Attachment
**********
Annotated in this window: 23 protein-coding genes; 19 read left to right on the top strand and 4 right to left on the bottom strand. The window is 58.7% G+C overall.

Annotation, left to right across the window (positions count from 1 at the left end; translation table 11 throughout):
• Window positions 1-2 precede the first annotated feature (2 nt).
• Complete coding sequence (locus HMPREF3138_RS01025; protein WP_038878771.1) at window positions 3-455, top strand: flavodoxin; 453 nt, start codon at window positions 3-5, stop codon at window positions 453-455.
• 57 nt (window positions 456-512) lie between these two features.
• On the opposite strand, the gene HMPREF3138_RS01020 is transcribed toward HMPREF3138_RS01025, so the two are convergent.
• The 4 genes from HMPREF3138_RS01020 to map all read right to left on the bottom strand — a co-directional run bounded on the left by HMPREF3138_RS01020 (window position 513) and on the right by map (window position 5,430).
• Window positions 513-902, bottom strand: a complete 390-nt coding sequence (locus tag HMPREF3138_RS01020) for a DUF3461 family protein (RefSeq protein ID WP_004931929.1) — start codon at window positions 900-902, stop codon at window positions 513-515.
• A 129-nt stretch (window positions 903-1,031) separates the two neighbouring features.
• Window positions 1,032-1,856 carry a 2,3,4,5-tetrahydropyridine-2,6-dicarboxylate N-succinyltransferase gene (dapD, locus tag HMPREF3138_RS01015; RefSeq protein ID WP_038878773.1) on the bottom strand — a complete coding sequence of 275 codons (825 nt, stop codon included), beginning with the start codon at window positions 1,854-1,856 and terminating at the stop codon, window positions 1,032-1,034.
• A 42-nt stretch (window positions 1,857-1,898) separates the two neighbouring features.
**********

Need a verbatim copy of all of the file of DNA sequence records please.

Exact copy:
Annotated in this window: 23 protein-coding genes; 19 read left to right on the top strand and 4 right to left on the bottom strand. The window is 58.7% G+C overall.

Annotation, left to right across the window (positions count from 1 at the left end; translation table 11 throughout):
• Window positions 1-2 precede the first annotated feature (2 nt).
• Complete coding sequence (locus HMPREF3138_RS01025; protein WP_038878771.1) at window positions 3-455, top strand: flavodoxin; 453 nt, start codon at window positions 3-5, stop codon at window positions 453-455.
• 57 nt (window positions 456-512) lie between these two features.
• On the opposite strand, the gene HMPREF3138_RS01020 is transcribed toward HMPREF3138_RS01025, so the two are convergent.
• The 4 genes from HMPREF3138_RS01020 to map all read right to left on the bottom strand — a co-directional run bounded on the left by HMPREF3138_RS01020 (window position 513) and on the right by map (window position 5,430).
• Window positions 513-902, bottom strand: a complete 390-nt coding sequence (locus tag HMPREF3138_RS01020) for a DUF3461 family protein (RefSeq protein ID WP_004931929.1) — start codon at window positions 900-902, stop codon at window positions 513-515.
• A 129-nt stretch (window positions 903-1,031) separates the two neighbouring features.
• Window positions 1,032-1,856 carry a 2,3,4,5-tetrahydropyridine-2,6-dicarboxylate N-succinyltransferase gene (dapD, locus tag HMPREF3138_RS01015; RefSeq protein ID WP_038878773.1) on the bottom strand — a complete coding sequence of 275 codons (825 nt, stop codon included), beginning with the start codon at window positions 1,854-1,856 and terminating at the stop codon, window positions 1,032-1,034.
• A 42-nt stretch (window positions 1,857-1,898) separates the two neighbouring features.